A while back I wrote an article on “How to Protect Yourself from Moral Failure on the Mission Field”, but I failed to include something important. After reading my post, a missionary colleague many years my senior wrote to point out that my “how-to list” should have included “nurturing your marital relationship”. He was right. And in light of recent news of Tullian Tchividjian’s resignation due to infidelity, I thought it might be a good time to make a few observations on missionary marriages and longevity on the mission field. I don’t want to comment on Tchividjian’s case in particular, but rather the broader issue of protecting your marriage, as it relates to missionaries.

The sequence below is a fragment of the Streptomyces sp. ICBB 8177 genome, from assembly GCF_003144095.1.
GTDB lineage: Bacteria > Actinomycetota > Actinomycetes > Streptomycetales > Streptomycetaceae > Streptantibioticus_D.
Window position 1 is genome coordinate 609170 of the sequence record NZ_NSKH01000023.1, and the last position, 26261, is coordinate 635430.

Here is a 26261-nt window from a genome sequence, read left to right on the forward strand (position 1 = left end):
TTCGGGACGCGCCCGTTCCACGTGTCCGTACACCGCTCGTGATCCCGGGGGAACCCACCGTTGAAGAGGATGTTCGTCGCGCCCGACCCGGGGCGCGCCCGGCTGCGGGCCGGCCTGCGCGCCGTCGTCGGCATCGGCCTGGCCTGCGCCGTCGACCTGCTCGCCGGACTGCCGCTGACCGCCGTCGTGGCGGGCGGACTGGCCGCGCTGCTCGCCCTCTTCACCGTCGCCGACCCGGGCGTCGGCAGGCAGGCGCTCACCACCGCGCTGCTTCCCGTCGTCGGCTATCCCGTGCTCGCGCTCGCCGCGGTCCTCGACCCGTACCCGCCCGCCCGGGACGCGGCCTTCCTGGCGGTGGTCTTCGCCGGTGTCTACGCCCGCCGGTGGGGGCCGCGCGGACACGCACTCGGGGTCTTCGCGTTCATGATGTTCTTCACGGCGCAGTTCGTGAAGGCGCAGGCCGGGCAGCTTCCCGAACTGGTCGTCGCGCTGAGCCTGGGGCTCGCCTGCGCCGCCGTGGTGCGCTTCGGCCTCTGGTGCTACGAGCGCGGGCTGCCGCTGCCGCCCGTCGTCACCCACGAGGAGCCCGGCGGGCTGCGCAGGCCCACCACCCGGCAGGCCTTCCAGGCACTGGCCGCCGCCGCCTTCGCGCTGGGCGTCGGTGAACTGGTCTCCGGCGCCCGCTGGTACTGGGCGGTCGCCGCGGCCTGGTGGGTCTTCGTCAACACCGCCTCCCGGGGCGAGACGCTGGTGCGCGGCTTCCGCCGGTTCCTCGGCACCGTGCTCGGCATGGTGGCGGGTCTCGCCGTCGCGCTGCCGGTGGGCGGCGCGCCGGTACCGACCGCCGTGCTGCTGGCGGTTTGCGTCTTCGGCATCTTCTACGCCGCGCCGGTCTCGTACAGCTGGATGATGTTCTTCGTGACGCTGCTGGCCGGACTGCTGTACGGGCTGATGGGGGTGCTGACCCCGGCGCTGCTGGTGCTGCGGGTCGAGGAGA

As with anyone in full-time ministry, there are lots of stresses and demands upon missionaries, including language and culture stresses that are a much smaller factor when you are working in your home country. And in the midst of various pressures, the marriage relationship is easily neglected. And if the marriage is neglected, that relationship is no longer the joyful, life-giving fount that God intended it to be. A good marital relationship can be a shelter and refuge from the stresses and demands of the outside world. It can be a place to laugh, to cry, to rant, to debrief, and to share all those things that would cause you to be virtually tarred-and-feathered if you shared them on social media.